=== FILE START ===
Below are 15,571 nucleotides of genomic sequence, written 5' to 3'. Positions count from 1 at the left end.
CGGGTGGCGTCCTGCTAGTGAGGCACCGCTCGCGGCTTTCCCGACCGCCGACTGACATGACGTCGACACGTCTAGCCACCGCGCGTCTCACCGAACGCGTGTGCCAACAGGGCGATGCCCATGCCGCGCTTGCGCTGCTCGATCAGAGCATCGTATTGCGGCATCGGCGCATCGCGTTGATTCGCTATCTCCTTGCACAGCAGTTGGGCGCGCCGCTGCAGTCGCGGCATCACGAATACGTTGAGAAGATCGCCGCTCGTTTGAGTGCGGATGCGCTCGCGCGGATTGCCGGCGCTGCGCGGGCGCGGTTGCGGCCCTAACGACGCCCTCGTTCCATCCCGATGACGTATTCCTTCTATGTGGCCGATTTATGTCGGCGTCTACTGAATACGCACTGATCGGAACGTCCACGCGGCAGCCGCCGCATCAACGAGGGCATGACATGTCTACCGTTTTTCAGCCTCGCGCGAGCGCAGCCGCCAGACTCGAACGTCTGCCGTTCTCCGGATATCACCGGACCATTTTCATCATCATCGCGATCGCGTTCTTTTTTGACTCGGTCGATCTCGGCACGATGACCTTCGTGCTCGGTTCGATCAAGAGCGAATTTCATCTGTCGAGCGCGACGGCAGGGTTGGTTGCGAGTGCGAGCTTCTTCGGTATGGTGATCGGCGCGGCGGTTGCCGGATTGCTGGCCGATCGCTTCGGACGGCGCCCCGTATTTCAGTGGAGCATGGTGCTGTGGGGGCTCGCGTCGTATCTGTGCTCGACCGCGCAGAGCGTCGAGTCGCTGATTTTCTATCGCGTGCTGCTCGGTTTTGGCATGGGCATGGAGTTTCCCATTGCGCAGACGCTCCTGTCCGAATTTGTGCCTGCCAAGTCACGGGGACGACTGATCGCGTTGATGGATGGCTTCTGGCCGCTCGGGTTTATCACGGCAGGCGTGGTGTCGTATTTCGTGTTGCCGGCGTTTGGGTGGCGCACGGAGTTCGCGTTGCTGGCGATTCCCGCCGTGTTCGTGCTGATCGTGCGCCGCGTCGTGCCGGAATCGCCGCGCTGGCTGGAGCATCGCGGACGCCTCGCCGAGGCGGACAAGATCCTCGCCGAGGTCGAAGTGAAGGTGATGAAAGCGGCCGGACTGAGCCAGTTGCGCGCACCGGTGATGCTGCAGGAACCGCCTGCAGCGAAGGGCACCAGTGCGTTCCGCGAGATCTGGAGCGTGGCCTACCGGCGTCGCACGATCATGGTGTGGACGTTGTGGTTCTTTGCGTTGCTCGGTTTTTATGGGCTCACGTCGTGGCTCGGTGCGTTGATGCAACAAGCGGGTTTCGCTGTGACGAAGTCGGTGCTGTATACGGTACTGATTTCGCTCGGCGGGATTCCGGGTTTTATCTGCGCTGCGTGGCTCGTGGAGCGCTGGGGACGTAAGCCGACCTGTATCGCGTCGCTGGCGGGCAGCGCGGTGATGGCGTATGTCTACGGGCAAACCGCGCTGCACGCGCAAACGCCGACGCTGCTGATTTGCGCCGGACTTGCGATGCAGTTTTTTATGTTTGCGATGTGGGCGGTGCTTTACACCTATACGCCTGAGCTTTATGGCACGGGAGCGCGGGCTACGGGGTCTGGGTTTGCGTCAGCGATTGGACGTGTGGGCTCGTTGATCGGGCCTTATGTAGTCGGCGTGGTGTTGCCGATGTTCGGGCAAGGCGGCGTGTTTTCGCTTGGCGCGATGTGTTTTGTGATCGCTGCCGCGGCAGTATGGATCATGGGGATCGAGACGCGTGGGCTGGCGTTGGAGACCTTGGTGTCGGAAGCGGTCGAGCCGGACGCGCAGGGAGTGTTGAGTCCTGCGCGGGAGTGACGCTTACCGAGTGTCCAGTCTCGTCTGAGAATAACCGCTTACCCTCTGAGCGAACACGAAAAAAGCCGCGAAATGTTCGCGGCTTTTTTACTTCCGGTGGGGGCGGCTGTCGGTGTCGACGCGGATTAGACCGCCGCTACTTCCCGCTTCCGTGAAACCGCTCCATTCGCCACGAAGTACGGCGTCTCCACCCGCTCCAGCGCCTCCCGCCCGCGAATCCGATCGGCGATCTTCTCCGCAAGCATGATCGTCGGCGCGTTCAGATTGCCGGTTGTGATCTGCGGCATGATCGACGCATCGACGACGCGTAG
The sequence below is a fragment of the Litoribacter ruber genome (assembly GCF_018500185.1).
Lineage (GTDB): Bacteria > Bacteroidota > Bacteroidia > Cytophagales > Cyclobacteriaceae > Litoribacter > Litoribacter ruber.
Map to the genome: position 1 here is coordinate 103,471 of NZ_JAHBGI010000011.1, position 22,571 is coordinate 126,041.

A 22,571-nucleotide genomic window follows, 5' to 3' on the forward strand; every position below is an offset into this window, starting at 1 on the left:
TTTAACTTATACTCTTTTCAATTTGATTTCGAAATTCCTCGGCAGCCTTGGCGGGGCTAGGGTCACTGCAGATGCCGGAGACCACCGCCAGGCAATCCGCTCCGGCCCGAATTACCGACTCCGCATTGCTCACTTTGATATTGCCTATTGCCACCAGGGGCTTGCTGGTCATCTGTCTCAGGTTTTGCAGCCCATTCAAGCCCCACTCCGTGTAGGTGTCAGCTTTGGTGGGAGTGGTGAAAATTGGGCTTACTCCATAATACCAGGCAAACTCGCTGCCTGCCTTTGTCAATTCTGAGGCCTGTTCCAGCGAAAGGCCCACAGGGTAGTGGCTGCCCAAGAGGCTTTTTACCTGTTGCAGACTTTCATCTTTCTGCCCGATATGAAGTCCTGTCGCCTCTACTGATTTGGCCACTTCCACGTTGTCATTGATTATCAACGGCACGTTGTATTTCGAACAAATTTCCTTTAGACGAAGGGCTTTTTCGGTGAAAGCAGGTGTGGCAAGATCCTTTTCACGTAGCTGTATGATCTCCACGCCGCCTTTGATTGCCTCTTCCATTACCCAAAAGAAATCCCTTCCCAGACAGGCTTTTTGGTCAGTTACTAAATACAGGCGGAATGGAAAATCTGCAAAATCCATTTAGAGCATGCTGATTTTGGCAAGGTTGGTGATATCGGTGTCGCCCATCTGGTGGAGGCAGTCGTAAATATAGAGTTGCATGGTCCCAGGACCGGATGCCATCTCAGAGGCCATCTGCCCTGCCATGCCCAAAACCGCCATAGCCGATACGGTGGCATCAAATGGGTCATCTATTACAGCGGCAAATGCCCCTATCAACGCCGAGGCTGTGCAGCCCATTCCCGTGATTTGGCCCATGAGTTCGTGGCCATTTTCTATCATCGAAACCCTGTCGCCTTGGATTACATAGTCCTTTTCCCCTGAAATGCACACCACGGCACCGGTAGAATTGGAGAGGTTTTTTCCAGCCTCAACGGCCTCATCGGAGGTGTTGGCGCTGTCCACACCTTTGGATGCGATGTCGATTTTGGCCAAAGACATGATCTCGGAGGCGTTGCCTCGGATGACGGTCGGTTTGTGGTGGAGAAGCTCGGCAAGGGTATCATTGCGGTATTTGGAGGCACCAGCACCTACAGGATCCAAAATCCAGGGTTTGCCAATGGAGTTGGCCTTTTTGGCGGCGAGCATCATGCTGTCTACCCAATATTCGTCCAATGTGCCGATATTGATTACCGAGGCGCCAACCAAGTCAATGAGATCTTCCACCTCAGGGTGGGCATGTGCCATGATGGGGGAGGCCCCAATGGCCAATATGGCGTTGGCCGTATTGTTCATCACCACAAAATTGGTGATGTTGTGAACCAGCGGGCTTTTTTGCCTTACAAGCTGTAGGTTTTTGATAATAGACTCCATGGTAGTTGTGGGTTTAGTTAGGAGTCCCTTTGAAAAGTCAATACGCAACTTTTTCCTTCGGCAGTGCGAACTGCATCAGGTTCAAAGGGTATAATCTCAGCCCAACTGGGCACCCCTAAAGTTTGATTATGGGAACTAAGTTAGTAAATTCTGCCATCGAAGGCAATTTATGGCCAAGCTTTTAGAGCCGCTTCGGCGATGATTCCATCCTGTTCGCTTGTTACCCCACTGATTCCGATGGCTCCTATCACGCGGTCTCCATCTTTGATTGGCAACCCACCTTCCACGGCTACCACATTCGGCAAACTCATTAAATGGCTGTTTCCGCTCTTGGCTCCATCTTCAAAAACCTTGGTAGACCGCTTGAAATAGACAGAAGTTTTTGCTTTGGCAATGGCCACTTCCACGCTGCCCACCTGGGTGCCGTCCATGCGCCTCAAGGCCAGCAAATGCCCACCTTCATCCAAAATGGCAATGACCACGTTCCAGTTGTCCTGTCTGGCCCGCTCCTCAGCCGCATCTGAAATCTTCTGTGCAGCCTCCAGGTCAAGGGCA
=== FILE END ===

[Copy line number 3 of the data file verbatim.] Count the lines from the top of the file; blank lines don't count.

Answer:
The sequence below is a fragment of the Litoribacter ruber genome (assembly GCF_018500185.1).